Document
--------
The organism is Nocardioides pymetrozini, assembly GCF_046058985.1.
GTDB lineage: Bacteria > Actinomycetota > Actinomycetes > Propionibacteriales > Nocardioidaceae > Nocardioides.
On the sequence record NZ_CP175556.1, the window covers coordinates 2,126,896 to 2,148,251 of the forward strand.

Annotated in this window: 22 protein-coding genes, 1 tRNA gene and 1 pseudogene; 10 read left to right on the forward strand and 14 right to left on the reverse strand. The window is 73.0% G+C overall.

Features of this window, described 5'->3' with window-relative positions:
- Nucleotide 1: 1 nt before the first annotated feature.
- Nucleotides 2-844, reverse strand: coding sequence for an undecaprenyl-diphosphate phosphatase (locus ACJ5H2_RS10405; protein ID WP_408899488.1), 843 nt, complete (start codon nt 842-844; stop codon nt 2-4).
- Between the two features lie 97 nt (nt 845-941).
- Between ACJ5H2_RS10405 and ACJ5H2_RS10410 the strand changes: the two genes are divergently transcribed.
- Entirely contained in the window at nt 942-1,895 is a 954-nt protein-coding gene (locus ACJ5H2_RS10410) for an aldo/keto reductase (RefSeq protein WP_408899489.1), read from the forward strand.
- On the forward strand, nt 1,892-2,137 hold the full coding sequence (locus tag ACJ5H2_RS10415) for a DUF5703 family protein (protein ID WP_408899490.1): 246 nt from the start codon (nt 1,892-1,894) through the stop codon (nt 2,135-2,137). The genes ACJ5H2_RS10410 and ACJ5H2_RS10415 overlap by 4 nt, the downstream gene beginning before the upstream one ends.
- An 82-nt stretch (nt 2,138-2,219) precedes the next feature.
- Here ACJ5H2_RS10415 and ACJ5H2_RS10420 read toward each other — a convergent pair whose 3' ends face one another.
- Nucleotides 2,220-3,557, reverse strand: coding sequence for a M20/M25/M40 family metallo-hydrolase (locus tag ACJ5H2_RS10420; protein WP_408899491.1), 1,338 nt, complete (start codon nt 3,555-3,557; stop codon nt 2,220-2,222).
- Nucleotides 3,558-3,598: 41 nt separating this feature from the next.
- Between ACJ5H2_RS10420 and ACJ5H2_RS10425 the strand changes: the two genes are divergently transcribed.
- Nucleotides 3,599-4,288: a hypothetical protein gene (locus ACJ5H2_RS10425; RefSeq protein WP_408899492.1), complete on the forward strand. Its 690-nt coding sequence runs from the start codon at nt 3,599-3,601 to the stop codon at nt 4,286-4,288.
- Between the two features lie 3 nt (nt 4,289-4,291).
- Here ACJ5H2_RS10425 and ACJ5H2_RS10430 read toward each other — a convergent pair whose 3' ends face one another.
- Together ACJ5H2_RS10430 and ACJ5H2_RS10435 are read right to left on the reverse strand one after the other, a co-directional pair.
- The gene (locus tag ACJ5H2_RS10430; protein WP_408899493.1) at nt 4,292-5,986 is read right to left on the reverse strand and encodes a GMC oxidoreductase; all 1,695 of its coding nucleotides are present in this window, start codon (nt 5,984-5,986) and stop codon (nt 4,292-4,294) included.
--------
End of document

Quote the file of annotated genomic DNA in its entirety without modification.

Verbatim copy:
The organism is Nocardioides pymetrozini, assembly GCF_046058985.1.
GTDB lineage: Bacteria > Actinomycetota > Actinomycetes > Propionibacteriales > Nocardioidaceae > Nocardioides.
On the sequence record NZ_CP175556.1, the window covers coordinates 2,126,896 to 2,148,251 of the forward strand.

Annotated in this window: 22 protein-coding genes, 1 tRNA gene and 1 pseudogene; 10 read left to right on the forward strand and 14 right to left on the reverse strand. The window is 73.0% G+C overall.

Features of this window, described 5'->3' with window-relative positions:
- Nucleotide 1: 1 nt before the first annotated feature.
- Nucleotides 2-844, reverse strand: coding sequence for an undecaprenyl-diphosphate phosphatase (locus ACJ5H2_RS10405; protein ID WP_408899488.1), 843 nt, complete (start codon nt 842-844; stop codon nt 2-4).
- Between the two features lie 97 nt (nt 845-941).
- Between ACJ5H2_RS10405 and ACJ5H2_RS10410 the strand changes: the two genes are divergently transcribed.
- Entirely contained in the window at nt 942-1,895 is a 954-nt protein-coding gene (locus ACJ5H2_RS10410) for an aldo/keto reductase (RefSeq protein WP_408899489.1), read from the forward strand.
- On the forward strand, nt 1,892-2,137 hold the full coding sequence (locus tag ACJ5H2_RS10415) for a DUF5703 family protein (protein ID WP_408899490.1): 246 nt from the start codon (nt 1,892-1,894) through the stop codon (nt 2,135-2,137). The genes ACJ5H2_RS10410 and ACJ5H2_RS10415 overlap by 4 nt, the downstream gene beginning before the upstream one ends.
- An 82-nt stretch (nt 2,138-2,219) precedes the next feature.
- Here ACJ5H2_RS10415 and ACJ5H2_RS10420 read toward each other — a convergent pair whose 3' ends face one another.
- Nucleotides 2,220-3,557, reverse strand: coding sequence for a M20/M25/M40 family metallo-hydrolase (locus tag ACJ5H2_RS10420; protein WP_408899491.1), 1,338 nt, complete (start codon nt 3,555-3,557; stop codon nt 2,220-2,222).
- Nucleotides 3,558-3,598: 41 nt separating this feature from the next.
- Between ACJ5H2_RS10420 and ACJ5H2_RS10425 the strand changes: the two genes are divergently transcribed.
- Nucleotides 3,599-4,288: a hypothetical protein gene (locus ACJ5H2_RS10425; RefSeq protein WP_408899492.1), complete on the forward strand. Its 690-nt coding sequence runs from the start codon at nt 3,599-3,601 to the stop codon at nt 4,286-4,288.
- Between the two features lie 3 nt (nt 4,289-4,291).
- Here ACJ5H2_RS10425 and ACJ5H2_RS10430 read toward each other — a convergent pair whose 3' ends face one another.
- Together ACJ5H2_RS10430 and ACJ5H2_RS10435 are read right to left on the reverse strand one after the other, a co-directional pair.
- The gene (locus tag ACJ5H2_RS10430; protein WP_408899493.1) at nt 4,292-5,986 is read right to left on the reverse strand and encodes a GMC oxidoreductase; all 1,695 of its coding nucleotides are present in this window, start codon (nt 5,984-5,986) and stop codon (nt 4,292-4,294) included.